Wigan is a town in Greater Manchester, England. It stands on the River Douglas, south-west of Bolton, north of Warrington and west-northwest of Manchester. Wigan is the largest settlement in the Metropolitan Borough of Wigan and is its administrative centre. The town of Wigan had a total population of 97,000 in 2011, whilst the wider borough has a population of 318,100. Historically in the county of Lancashire, Wigan during classical antiquity was in the territory of the Brigantes, an ancient Celtic tribe that ruled much of northern England. The Brigantes were subjugated in the Roman conquest of Britain during the 1st century, and it is asserted that the Roman settlement of Coccium was established where Wigan lies. Wigan is believed to have been incorporated as a borough in 1246 following the issue of a charter by King Henry III of England. At the end of the Middle Ages it was one of four boroughs in Lancashire possessing Royal charters; the others were Lancaster, Liverpool, and Preston.
During the Industrial Revolution Wigan experienced dramatic economic expansion and a rapid rise in the population. Although porcelain manufacture and clock making had been major industries in the town, Wigan subsequently became known as a major mill town and coal mining district. The first coal mine was established at Wigan in 1450 and at its peak there were 1,000 pit shafts within of the town centre. Mining was so extensive that one town councillor remarked that "a coal mine in the backyard was not uncommon in Wigan". Coal mining ceased during the latter part of the 20th century.
Wigan Pier, a wharf on the Leeds and Liverpool Canal, was made famous by the writer George Orwell. In his book, The Road to Wigan Pier, Orwell highlighted the poor working and living conditions of the local inhabitants during the 1930s. Following the decline of industrial activities in the region, Wigan Pier's collection of warehouses and wharfs became a local heritage centre and cultural quarter. The DW Stadium is home to both Wigan Athletic Football Club and Wigan Warriors Rugby League Football Club, both teams being highly successful in their sports with the former being the 2013 FA Cup winners and the latter being the most successful Rugby League side of all time.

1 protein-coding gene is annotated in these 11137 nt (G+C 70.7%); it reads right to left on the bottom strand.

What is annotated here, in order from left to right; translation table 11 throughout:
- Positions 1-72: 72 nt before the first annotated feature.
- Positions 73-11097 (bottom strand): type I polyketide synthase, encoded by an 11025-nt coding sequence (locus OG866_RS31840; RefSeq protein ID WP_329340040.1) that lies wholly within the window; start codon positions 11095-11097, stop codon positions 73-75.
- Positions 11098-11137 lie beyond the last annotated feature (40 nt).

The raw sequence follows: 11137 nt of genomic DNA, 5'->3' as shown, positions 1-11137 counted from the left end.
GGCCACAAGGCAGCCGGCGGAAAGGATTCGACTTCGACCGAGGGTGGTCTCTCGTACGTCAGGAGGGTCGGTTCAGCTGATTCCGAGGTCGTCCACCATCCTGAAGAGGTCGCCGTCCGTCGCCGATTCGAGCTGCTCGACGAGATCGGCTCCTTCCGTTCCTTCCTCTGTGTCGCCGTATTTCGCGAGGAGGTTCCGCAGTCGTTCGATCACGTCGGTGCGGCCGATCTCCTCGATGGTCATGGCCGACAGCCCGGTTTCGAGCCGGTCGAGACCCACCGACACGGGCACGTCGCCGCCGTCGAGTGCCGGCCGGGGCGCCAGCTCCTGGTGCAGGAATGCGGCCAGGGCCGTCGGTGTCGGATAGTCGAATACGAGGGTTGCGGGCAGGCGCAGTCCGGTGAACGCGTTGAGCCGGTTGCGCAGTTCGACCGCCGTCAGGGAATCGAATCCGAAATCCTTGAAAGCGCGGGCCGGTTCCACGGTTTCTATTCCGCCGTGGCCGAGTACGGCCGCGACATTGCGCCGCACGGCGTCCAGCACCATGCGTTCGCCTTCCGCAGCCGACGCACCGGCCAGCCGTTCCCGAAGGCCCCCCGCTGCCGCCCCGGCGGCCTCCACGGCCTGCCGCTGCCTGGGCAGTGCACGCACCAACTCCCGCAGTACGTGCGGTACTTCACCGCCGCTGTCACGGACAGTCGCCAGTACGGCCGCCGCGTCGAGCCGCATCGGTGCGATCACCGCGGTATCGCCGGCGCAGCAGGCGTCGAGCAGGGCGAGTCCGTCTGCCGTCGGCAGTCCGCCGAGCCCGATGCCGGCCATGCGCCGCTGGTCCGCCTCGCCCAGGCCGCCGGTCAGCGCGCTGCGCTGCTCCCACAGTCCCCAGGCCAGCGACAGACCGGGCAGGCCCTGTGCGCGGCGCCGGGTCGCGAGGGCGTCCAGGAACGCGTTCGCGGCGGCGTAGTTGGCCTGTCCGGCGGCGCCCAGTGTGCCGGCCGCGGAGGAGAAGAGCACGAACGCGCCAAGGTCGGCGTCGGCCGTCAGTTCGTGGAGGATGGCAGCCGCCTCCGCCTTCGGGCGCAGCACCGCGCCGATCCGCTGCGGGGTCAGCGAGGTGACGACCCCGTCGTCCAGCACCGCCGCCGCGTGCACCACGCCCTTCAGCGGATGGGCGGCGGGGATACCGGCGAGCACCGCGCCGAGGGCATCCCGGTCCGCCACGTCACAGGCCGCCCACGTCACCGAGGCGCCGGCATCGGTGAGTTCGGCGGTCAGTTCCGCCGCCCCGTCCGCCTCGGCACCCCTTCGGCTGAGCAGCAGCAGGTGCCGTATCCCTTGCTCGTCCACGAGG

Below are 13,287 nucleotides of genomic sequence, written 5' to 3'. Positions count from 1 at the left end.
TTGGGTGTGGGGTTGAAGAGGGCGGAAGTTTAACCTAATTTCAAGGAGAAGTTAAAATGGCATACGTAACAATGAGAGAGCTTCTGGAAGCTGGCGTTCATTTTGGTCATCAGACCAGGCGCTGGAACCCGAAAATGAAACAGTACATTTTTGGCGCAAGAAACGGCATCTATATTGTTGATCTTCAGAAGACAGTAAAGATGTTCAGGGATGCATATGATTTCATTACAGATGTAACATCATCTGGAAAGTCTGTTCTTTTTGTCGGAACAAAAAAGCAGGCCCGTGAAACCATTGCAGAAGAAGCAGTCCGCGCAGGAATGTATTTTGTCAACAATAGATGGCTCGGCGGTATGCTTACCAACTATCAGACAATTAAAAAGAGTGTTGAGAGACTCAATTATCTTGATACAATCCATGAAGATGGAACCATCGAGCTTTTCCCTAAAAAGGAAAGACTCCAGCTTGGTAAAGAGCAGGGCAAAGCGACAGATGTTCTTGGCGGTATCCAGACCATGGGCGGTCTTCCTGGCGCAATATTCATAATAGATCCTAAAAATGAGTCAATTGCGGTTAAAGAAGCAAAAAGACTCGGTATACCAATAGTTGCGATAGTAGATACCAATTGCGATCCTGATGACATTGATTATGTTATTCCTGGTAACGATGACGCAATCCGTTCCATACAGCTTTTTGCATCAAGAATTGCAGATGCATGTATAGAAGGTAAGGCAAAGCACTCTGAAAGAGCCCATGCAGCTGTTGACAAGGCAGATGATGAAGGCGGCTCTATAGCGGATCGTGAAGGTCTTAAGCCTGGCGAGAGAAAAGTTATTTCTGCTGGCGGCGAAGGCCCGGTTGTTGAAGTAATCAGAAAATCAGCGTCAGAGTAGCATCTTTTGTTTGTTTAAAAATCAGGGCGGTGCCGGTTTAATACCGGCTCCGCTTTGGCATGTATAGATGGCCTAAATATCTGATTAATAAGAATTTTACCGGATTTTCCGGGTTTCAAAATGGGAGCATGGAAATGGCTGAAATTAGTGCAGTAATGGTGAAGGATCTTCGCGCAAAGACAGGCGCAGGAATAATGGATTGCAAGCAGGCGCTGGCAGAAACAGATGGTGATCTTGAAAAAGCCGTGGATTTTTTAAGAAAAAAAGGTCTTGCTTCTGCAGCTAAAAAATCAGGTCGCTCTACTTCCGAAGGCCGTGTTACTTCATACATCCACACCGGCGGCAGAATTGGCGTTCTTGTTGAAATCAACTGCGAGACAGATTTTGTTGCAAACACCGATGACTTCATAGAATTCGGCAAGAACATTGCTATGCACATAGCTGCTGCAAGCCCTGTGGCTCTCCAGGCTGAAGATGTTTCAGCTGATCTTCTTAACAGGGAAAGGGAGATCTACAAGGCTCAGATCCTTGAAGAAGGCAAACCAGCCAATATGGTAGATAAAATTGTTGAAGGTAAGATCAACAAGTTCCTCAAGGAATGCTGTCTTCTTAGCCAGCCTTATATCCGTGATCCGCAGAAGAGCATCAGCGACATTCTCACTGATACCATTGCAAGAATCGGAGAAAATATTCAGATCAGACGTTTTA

The name Wigan has been dated to at least the 7th century and probably originally meant a "village" or "settlement". It has also been suggested that the name is Celtic, named after a person called Wigan. This may have been linked with Tref, meaning ) to give an original name of TrefWigan. The name of the town has been recorded variously as Wigan in 1199, Wygayn in 1240, and Wygan in numerous historical documents.
There is very little evidence of prehistoric activity in the area, especially pre-Iron Age; however, Celtic names in the area around Wigan – such as Bryn, Makerfield, and Ince – indicate that the Celtic people of Britain were active in the area in the Iron Age. The first people believed to have settled in the Wigan area were the Brigantes, a Celtic tribe who controlled most of northern Britain.